The new technique of using the Man face lift expander during rhytidectomy surgery provides significantly greater skin removal than the current approaches. I developed this technique in response to three problems that I observed occurring to one side of the face lift while proceeding with the other: (1) contracture and contraction that needs to be overcome later; (2) oozing beneath the elevated flap; and (3) wasted time in having to restretch what could have been stretched in the first place. In my opinion, intraoperative stretching and tissue expansion can be routinely used as an effective means to overcome contraction of the elevated soft-tissue flap that occurs with the standard face lift. By expanding one side of the face prior to proceeding to the other side, I was able to overcome the contracture and contraction that occurs while the flap that has been elevated is left alone as in the standard face lift. This immediate expansion also decreases oozing and bleeding associated with the usual rhytidectomy flap elevation by compressing the small capillaries in a tamponade fashion. Overall, the decrease in tension of the remaining flap thereby improves its viability, especially in the preauricular site, giving the patient a more natural appearance. I have observed, as Gibson had shown, that if the skin is repeatedly loaded, maximum expansion is not obtained at the first loading, since during the first load the amount of stretch is dependent on the initial displacement of fluid and ground substance in the dermis. After the repeated expansion, the skin stretches as the collagen and elastin fibers align themselves to the stress. After the stress is removed, the tissue returns to the slightly reduced size. The total result is additional gain of the skin-flap surface that lies in a more natural and circumferential manner when sutured to its final position. This is in contrast to an occasional stigma of a ‘pulled’ look of the usual rhytidectomy that is created by tension on the anchor sutures. The inflated expander at the level of the nasolabial fold allowed the corners of the mouth to be pushed medially toward each other. I call this phenomenon Circumferential Relaxation (Fig. 1) for its final appearance. Additional studies are warranted with regard to the timing and degree of expansion in facelifts. I would caution the user of this technique in the old, aged, thin and scarred skin. In these types of cases, I suggest careful decrease of the duration of skin pallor during stretching and expansion. I have no doubt that there are inherent dangers of abuse in any technique. This technique, that I have developed, although it appears to be simple and safe, is no exception.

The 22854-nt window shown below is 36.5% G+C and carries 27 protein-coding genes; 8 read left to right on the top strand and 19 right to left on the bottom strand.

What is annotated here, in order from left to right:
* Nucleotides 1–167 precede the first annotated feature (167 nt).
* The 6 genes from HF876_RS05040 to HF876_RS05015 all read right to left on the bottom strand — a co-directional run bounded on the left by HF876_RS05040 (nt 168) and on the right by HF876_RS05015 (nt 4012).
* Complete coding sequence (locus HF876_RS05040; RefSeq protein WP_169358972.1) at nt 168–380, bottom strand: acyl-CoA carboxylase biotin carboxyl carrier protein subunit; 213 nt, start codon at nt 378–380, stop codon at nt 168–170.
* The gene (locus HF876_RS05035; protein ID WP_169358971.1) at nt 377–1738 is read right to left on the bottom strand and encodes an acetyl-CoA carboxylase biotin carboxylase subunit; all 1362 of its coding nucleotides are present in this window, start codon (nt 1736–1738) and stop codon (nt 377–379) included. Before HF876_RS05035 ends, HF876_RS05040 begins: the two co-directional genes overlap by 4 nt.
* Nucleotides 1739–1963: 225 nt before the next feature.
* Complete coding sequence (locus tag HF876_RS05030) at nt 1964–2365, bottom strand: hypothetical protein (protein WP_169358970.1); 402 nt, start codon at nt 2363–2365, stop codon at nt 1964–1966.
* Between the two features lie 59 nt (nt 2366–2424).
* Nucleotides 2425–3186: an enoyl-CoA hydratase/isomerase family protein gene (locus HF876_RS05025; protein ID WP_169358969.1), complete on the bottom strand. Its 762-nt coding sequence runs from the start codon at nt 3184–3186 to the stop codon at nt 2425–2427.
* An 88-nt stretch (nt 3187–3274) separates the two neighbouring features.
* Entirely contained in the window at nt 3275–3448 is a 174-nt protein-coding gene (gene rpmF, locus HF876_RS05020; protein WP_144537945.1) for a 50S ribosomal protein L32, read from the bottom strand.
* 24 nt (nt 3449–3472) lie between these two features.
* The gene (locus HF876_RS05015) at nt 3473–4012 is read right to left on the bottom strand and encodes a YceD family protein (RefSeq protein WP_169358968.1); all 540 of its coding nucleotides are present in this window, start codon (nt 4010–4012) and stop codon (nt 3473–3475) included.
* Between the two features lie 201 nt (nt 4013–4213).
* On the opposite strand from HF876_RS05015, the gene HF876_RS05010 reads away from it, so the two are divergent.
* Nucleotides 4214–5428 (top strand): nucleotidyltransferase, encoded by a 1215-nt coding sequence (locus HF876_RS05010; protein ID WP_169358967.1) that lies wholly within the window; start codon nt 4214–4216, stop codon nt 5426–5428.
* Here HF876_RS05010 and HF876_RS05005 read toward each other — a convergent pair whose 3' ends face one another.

Intraoperative stretching and expansion of rhytidectomy flaps has been performed successfully in 134 patients with only minor complications, as mentioned earlier. This technique can be implemented quickly and with ease during standard rhytidectomy. This technique is especially useful in patients who are prone to problems with tension on the flaps, such as in smokers or in secondary rhytidectomies (Fig. 2), and in sun damaged skin with many wrinkles. This procedure results in the additional removal of skin from the face in a safe, simple and uncomplicated manner. Though the technique has been used for only five years it is my impression, and my hope that the long term results may defer the need for additional face lifts for a longer period than the conventional rhytidectomy.


  1. Gibson T (1977) The Physical Properties of skin. In: Converse JM (ed.), Reconstructive Plastic Surgery, Vol. 1. Saunders, Philadelphia, pp. 70-77.
  2. Hirshowitz B and Jackson IT (1987) An attempt to harness the viscoelastic properties of skin in face lift operations: A preliminary report. Ann. Plast. Surg. 18: 188.